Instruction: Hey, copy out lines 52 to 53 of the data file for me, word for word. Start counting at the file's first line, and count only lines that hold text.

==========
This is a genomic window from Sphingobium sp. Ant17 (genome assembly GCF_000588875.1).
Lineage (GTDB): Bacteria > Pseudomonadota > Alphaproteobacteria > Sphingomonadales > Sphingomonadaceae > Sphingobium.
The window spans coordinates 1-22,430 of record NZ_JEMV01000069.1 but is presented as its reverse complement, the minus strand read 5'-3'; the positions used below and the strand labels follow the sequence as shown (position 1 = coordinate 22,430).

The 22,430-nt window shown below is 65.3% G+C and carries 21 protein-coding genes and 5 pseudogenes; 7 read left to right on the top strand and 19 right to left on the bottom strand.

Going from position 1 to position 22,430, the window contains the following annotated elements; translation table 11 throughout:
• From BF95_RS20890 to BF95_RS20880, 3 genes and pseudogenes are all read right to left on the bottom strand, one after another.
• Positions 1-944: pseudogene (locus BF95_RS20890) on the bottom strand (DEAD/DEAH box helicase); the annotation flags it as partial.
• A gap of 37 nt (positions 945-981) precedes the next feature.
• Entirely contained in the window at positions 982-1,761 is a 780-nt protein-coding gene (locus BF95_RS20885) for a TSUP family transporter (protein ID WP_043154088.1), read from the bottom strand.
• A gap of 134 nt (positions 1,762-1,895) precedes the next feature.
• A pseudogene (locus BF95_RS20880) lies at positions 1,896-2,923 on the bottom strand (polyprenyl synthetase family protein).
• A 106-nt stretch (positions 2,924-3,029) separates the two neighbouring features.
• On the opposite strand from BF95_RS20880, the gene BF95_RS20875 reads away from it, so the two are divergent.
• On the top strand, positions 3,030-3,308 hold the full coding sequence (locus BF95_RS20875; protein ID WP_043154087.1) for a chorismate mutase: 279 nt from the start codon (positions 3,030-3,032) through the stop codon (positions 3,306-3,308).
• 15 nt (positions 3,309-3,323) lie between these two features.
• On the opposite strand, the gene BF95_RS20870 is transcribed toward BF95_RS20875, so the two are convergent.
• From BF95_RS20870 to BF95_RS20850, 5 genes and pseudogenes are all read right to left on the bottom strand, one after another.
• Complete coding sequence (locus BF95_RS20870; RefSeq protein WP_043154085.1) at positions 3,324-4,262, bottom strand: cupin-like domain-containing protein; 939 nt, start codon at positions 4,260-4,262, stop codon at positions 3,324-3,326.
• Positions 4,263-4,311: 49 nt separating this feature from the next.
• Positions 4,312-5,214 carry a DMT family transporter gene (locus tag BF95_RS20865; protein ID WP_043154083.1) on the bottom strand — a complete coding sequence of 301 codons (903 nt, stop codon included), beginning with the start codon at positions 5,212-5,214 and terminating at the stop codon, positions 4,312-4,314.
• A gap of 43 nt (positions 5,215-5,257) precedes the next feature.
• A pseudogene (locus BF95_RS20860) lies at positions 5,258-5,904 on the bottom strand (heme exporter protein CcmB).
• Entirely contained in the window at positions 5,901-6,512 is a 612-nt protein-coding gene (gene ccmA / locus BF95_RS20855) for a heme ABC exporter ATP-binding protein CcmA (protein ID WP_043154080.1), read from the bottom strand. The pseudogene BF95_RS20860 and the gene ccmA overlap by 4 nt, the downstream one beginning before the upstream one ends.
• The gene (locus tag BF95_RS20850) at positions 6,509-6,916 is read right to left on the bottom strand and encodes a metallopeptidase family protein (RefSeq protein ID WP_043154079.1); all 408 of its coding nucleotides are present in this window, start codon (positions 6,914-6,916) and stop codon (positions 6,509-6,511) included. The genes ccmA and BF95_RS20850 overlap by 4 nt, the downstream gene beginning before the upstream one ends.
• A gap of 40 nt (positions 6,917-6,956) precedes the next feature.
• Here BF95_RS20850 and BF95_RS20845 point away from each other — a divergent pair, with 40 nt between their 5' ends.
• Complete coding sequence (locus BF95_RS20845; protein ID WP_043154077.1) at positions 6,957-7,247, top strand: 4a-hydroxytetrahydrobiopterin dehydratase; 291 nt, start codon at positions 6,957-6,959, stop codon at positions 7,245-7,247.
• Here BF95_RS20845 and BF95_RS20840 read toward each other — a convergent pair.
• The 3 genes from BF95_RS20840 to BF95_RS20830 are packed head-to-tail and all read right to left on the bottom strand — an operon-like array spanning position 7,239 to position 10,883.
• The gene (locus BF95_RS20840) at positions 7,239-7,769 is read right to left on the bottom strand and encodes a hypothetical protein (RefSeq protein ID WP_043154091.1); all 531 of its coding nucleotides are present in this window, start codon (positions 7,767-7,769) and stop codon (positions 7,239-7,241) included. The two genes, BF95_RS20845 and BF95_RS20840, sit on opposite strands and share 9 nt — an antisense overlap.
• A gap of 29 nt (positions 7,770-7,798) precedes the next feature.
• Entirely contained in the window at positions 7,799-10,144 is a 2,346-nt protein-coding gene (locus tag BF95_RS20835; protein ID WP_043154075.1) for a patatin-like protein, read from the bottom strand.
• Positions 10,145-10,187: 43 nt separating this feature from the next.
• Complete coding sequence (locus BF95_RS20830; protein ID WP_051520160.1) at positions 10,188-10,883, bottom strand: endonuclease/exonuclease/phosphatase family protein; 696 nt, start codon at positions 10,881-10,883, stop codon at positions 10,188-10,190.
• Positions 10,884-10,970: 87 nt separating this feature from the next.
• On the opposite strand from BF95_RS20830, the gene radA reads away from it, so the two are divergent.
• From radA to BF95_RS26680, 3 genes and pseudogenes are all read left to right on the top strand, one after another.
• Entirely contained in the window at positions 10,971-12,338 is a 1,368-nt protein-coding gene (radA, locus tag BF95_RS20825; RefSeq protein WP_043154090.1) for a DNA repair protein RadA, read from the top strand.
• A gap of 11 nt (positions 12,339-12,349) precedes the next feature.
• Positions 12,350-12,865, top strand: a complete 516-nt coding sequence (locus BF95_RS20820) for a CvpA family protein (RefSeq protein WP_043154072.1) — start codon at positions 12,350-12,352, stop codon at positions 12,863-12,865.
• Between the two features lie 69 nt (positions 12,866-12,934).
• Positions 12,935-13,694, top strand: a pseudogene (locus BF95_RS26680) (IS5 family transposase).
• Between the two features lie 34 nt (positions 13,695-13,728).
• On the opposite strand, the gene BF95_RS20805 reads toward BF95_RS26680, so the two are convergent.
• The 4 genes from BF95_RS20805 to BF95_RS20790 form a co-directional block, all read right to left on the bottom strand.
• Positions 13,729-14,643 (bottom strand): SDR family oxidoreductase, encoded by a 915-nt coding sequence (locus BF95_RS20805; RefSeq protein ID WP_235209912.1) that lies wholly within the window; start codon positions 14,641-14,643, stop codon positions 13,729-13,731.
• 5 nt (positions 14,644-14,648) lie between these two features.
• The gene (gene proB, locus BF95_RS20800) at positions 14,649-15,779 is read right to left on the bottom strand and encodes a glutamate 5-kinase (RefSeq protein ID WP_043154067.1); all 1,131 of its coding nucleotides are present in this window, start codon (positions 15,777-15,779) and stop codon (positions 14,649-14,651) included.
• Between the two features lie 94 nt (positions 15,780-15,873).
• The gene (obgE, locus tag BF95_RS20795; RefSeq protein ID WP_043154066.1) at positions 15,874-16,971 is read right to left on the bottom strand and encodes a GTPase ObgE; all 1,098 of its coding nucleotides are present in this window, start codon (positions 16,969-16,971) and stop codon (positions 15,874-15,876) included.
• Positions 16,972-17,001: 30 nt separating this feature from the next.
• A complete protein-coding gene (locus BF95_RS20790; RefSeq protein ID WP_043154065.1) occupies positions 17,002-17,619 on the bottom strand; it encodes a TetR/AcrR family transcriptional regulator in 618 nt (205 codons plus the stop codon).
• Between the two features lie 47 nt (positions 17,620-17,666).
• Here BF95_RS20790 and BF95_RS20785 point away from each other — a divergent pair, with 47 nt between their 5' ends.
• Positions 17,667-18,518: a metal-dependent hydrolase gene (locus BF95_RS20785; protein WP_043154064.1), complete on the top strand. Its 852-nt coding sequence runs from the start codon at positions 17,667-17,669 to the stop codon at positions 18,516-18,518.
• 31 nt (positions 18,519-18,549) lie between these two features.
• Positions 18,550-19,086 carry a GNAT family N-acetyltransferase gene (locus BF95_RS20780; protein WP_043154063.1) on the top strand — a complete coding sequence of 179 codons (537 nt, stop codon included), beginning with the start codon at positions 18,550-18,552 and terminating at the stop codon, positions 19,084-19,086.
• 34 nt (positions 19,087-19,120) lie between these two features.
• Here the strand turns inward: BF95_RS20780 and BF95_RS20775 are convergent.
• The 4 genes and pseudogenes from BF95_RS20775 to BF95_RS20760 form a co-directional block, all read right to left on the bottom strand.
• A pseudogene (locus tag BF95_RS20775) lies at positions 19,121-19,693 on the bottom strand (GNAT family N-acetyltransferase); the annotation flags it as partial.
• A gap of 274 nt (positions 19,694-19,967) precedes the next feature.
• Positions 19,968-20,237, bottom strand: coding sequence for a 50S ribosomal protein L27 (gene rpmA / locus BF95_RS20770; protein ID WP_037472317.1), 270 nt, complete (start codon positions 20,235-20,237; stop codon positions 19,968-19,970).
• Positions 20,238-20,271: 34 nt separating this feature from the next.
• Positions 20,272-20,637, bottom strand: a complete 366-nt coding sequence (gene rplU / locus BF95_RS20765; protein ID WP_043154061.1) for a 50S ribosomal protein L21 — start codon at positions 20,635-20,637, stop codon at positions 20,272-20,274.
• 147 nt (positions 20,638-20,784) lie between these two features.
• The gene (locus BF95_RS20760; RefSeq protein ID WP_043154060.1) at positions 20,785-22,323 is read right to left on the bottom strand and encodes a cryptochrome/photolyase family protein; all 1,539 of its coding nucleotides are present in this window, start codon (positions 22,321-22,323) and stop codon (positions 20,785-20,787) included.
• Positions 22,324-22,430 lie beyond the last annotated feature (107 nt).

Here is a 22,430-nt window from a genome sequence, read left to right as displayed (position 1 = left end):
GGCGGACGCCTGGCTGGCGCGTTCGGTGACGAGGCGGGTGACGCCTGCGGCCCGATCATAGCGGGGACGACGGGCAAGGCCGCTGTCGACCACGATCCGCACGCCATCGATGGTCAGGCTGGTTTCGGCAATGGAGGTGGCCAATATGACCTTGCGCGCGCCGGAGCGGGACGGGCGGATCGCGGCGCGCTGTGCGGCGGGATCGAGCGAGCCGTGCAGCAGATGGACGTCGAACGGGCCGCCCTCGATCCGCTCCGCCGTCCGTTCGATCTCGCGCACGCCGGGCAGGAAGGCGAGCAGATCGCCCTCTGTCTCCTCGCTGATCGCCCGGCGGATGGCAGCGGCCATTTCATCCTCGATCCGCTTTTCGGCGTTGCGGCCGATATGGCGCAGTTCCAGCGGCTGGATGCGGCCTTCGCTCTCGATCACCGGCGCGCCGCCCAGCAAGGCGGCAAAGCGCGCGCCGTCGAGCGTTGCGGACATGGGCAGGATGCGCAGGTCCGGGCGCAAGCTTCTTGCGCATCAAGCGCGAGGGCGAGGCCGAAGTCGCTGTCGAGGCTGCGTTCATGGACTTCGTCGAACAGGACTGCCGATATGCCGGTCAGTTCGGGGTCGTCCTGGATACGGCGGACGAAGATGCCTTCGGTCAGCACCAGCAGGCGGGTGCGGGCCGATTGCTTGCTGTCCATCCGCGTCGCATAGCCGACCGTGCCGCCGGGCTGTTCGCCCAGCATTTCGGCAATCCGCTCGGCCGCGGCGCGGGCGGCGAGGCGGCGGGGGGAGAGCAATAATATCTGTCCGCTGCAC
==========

• A complete protein-coding gene (locus BF95_RS20790; RefSeq protein ID WP_043154065.1) occupies positions 17,002-17,619 on the bottom strand; it encodes a TetR/AcrR family transcriptional regulator in 618 nt (205 codons plus the stop codon).
• Between the two features lie 47 nt (positions 17,620-17,666).